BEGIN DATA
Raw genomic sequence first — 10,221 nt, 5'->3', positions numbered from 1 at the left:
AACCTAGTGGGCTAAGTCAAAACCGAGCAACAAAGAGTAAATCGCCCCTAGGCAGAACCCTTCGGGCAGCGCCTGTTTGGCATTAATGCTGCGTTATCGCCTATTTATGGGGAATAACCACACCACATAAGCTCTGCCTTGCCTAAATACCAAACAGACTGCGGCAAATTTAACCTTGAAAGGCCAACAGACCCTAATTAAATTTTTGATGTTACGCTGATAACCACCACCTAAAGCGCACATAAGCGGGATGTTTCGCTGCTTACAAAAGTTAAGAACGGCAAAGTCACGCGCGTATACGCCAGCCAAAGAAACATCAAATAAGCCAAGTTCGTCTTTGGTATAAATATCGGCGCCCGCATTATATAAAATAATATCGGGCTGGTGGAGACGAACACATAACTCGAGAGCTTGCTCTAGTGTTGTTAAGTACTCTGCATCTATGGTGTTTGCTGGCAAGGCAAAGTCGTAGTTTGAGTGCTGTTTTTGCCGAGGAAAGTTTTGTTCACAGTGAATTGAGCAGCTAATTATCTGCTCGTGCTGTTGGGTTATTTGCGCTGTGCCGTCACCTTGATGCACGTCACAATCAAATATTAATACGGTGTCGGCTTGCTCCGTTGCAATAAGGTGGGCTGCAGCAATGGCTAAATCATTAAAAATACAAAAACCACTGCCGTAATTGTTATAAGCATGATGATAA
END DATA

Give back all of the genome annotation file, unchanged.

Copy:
Raw genomic sequence first — 10,221 nt, 5'->3', positions numbered from 1 at the left:
AACCTAGTGGGCTAAGTCAAAACCGAGCAACAAAGAGTAAATCGCCCCTAGGCAGAACCCTTCGGGCAGCGCCTGTTTGGCATTAATGCTGCGTTATCGCCTATTTATGGGGAATAACCACACCACATAAGCTCTGCCTTGCCTAAATACCAAACAGACTGCGGCAAATTTAACCTTGAAAGGCCAACAGACCCTAATTAAATTTTTGATGTTACGCTGATAACCACCACCTAAAGCGCACATAAGCGGGATGTTTCGCTGCTTACAAAAGTTAAGAACGGCAAAGTCACGCGCGTATACGCCAGCCAAAGAAACATCAAATAAGCCAAGTTCGTCTTTGGTATAAATATCGGCGCCCGCATTATATAAAATAATATCGGGCTGGTGGAGACGAACACATAACTCGAGAGCTTGCTCTAGTGTTGTTAAGTACTCTGCATCTATGGTGTTTGCTGGCAAGGCAAAGTCGTAGTTTGAGTGCTGTTTTTGCCGAGGAAAGTTTTGTTCACAGTGAATTGAGCAGCTAATTATCTGCTCGTGCTGTTGGGTTATTTGCGCTGTGCCGTCACCTTGATGCACGTCACAATCAAATATTAATACGGTGTCGGCTTGCTCCGTTGCAATAAGGTGGGCTGCAGCAATGGCTAAATCATTAAAAATACAAAAACCACTGCCGTAATTGTTATAAGCATGATGATAA